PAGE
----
How to Remove Mold from Potting Soil
Harmless as mold growing on potting soil is, the sight can be aggravating for gardeners. Fortunately, removing mold from the soil in indoor potted plants requires a simple maneuver. Preventing the spores from seeking nourishment in the potting soil is also an equally uncomplicated task.
Why Mold Grows on Potting Soil
Houseplants thrive in soil with an ideal moisture content. Mold, too, flourishes in damp areas, making overwatered plants a perfect breeding ground. The common white mold that latches onto soil particles is a type of Saprophytic Fungus, which feeds on and breaks down organic material.
Those with green thumbs will be comforted by the fact that Saprophytic Fungus will not directly cause damage to houseplants. Rather, the mold is a telltale sign that the methods used to care for the potted plants are, to some degree, faulty.
Mold infests the soil of indoor plants for numerous reasons. Overwatering produces an idyllic environment for spores. A pot with poor drainage also encourages mold growth. Using previously contaminated soil leads to unsightly mold. Moist, decaying matter in soil gives spores ample sustenance.
Following are four techniques to remedy the unpleasant mold infestations in potted plants. These methods are readily accessible to owners of indoor houseplants. Gardeners will also benefit from a few tips to prevent the recurrence of mold growth on the surface of the plant soil.
1. Repot the plant
Eliminate mold by repotting the plant altogether. Replace the contaminated soil with fresh, sterile soil. Discard the existing contaminated soil to prevent a regrowth of mold. Prior to introducing the plant to its new habitat, the pot must be thoroughly cleaned out.
Kill off mold spores by soaking the pot in a solution of nine parts water and one-part bleach. Once the container has bathed for ten minutes in the sterile solution, rinse out the pot with water and dishwashing liquid. Dry the pot completely prior to filling it with soil.
Precede repotting the plant in the newly cleaned container by rinsing the plant’s roots and wiping away any remnants of mold from its leaves. Contamination could reoccur if any spores linger. As a final step, spray the plant with a mild fungicide.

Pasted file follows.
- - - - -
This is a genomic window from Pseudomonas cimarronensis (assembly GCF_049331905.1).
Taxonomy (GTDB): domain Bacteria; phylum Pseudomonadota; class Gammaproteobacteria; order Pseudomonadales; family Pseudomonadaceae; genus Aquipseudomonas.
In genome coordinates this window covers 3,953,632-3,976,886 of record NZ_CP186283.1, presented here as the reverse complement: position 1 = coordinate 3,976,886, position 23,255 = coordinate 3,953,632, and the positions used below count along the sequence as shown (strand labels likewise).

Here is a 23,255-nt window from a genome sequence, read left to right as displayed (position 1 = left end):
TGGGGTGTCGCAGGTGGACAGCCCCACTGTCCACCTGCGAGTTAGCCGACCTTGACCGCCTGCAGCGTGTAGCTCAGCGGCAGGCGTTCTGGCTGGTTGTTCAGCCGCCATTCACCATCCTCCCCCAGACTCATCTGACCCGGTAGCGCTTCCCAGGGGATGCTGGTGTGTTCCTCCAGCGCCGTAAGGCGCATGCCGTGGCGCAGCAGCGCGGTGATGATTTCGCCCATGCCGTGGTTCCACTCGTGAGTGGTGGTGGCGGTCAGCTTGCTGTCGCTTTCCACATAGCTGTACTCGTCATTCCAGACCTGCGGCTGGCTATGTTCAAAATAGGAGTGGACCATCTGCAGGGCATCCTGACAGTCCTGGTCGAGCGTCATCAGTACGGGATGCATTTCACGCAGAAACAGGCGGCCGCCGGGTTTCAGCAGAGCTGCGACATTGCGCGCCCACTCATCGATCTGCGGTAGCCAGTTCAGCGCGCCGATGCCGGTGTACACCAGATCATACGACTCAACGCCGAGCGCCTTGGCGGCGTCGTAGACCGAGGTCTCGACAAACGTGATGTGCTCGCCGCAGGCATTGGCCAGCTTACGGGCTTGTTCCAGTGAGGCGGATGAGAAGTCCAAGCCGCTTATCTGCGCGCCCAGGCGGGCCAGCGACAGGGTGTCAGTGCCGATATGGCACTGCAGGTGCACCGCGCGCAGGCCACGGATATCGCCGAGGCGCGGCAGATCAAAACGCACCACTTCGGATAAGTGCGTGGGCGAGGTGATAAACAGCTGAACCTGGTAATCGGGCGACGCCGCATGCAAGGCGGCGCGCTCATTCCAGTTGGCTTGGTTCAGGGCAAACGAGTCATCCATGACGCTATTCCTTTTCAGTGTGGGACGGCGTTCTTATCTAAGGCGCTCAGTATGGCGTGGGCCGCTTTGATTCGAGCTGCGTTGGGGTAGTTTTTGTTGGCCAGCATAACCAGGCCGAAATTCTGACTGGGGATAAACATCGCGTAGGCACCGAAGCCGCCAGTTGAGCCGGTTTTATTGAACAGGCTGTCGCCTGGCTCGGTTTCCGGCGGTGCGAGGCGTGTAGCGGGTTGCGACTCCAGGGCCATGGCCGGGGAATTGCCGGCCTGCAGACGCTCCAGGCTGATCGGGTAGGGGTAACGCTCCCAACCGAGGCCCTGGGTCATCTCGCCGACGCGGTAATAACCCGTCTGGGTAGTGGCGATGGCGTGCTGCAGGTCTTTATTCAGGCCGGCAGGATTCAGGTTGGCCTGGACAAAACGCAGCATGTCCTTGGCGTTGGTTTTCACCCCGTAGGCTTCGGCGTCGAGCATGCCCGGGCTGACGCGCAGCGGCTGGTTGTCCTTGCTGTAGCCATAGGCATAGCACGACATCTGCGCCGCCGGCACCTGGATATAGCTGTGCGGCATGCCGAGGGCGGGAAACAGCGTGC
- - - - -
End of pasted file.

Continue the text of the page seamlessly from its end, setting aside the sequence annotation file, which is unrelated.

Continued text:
2. Expose the plant to sunlight
Ultraviolet rays from direct sunlight destroy mold, making exposure to natural sunlight an effective way to slay the spores. Simply place the houseplants outside in a sunny location. The sunshine will seamlessly do its job. This technique is especially useful if the mold grows along the surface of the soil.
If the moldy houseplant is sensitive to direct sunlight, an alternate method is to remove the plant and spread out the affected soil on an even level under the sun’s rays. Implementing this method prevents the sun from scorching or drying out the plant while eliminating the mold.
Go even a step further and spray the soil that is spread out under the sun with a solution of baking soda and water. The baking soda acts to absorb the moisture from the spores while helping to prevent an outbreak of mold growth in the future.
3. Apply a fungicide
Fungicides are available in chemical and natural forms. Potassium bicarbonate mixed with water is an organic fungicide that effectively inhibits the growth of white mold spores most commonly found on indoor plants. Alternately, apply a chemical fungicide to fight mold.
Prep the plant for the spray of fungicide. Scoop out the moldy soil, which is usually found on the top layer, from the pot. Using a damp hand towel or cloth, wipe down the leaves of the plant to remove all signs of mold.
Once no visible traces of mold are apparent on the plant’s leaves or soil, generously spray the preferred fungicide onto the plant. Take care to also apply ample amounts of fungicide to the surface layer of soil in the pot.
4. Sprinkle an anti-fungal
Ground cinnamon, baking soda and apple cider vinegar are natural anti-fungal options to treat the mold colonies invading the soil. By applying these harmless anti-fungal agents, the houseplant will continue to thrive. A spoonful or a few sprinkles on the soil surface are enough to ward off mold.
Preventing mold growth in potted plants is straightforward. Since overwatering the soil is the primary reason mold spores overtake the soil, only water plants when the top two inches of soil are dry. Determine the aridity of the soil by pushing a finger into the top level of soil.
Inadequate drainage is a contributor to both mold growth and root rot. After watering the plant, discard the water in the plate under the pot. Removing the water that has drained out prevents the plant soil from being submerged in excess moisture.
Many indoor plants thrive in sunlight—but mold spores do not. When a houseplant tolerates sunlight sufficiently well, place the potted plant in a sunny area to deter mold growth. When plants favor fewer hours of direct sunlight, give them a space in indirect sunlight.
Mold Removal Services
Excess moisture triggers mold infestations rapidly. When mold colonies are rampant in your home or business, the services of a reputable mold remediation company are necessary. These professionals provide comprehensive mold remediation services and keep offensive spores from spreading.
Since the most effective way to eliminate mold is to locate and repair the moisture source, experienced technicians perform this as an initial step. They then contain airborne mold spores to prevent contamination to other areas of the property.
Using industry-approved cleaning solutions and best practices, mold removal specialists thoroughly clean up the mold. As a final step in the reliable and proven mold remediation process, skilled crews repair or replace surfaces that are damaged by mold growth.